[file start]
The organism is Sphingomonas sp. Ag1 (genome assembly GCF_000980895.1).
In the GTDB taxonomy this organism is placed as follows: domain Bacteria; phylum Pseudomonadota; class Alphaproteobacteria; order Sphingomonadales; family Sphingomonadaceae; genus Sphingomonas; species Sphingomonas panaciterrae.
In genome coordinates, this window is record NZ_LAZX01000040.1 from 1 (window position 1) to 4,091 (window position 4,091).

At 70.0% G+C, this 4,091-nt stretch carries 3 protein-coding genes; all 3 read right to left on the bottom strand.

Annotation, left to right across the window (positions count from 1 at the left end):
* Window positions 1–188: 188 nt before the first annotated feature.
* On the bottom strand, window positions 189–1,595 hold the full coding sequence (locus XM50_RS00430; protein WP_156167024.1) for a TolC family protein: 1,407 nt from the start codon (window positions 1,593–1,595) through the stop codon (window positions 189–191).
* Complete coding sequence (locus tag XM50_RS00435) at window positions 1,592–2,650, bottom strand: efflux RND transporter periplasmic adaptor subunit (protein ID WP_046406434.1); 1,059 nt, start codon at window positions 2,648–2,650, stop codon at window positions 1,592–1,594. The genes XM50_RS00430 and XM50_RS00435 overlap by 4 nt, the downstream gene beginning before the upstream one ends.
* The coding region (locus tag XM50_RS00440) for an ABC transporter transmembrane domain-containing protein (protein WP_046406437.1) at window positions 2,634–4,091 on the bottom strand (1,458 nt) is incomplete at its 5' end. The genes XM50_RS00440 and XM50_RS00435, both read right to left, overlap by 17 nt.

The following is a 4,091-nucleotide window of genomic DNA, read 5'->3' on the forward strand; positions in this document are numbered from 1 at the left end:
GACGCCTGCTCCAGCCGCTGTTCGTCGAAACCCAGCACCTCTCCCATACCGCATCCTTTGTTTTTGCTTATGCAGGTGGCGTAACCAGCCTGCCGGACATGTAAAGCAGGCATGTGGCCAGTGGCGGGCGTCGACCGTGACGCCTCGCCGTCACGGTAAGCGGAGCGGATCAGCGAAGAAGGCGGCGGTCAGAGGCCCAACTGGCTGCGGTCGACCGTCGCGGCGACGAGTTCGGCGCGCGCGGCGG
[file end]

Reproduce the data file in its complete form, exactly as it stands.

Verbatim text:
The organism is Sphingomonas sp. Ag1 (genome assembly GCF_000980895.1).
In the GTDB taxonomy this organism is placed as follows: domain Bacteria; phylum Pseudomonadota; class Alphaproteobacteria; order Sphingomonadales; family Sphingomonadaceae; genus Sphingomonas; species Sphingomonas panaciterrae.
In genome coordinates, this window is record NZ_LAZX01000040.1 from 1 (window position 1) to 4,091 (window position 4,091).

At 70.0% G+C, this 4,091-nt stretch carries 3 protein-coding genes; all 3 read right to left on the bottom strand.

Annotation, left to right across the window (positions count from 1 at the left end):
* Window positions 1–188: 188 nt before the first annotated feature.
* On the bottom strand, window positions 189–1,595 hold the full coding sequence (locus XM50_RS00430; protein WP_156167024.1) for a TolC family protein: 1,407 nt from the start codon (window positions 1,593–1,595) through the stop codon (window positions 189–191).
* Complete coding sequence (locus tag XM50_RS00435) at window positions 1,592–2,650, bottom strand: efflux RND transporter periplasmic adaptor subunit (protein ID WP_046406434.1); 1,059 nt, start codon at window positions 2,648–2,650, stop codon at window positions 1,592–1,594. The genes XM50_RS00430 and XM50_RS00435 overlap by 4 nt, the downstream gene beginning before the upstream one ends.
* The coding region (locus tag XM50_RS00440) for an ABC transporter transmembrane domain-containing protein (protein WP_046406437.1) at window positions 2,634–4,091 on the bottom strand (1,458 nt) is incomplete at its 5' end. The genes XM50_RS00440 and XM50_RS00435, both read right to left, overlap by 17 nt.

The following is a 4,091-nucleotide window of genomic DNA, read 5'->3' on the forward strand; positions in this document are numbered from 1 at the left end:
GACGCCTGCTCCAGCCGCTGTTCGTCGAAACCCAGCACCTCTCCCATACCGCATCCTTTGTTTTTGCTTATGCAGGTGGCGTAACCAGCCTGCCGGACATGTAAAGCAGGCATGTGGCCAGTGGCGGGCGTCGACCGTGACGCCTCGCCGTCACGGTAAGCGGAGCGGATCAGCGAAGAAGGCGGCGGTCAGAGGCCCAACTGGCTGCGGTCGACCGTCGCGGCGACGAGTTCGGCGCGCGCGGCGG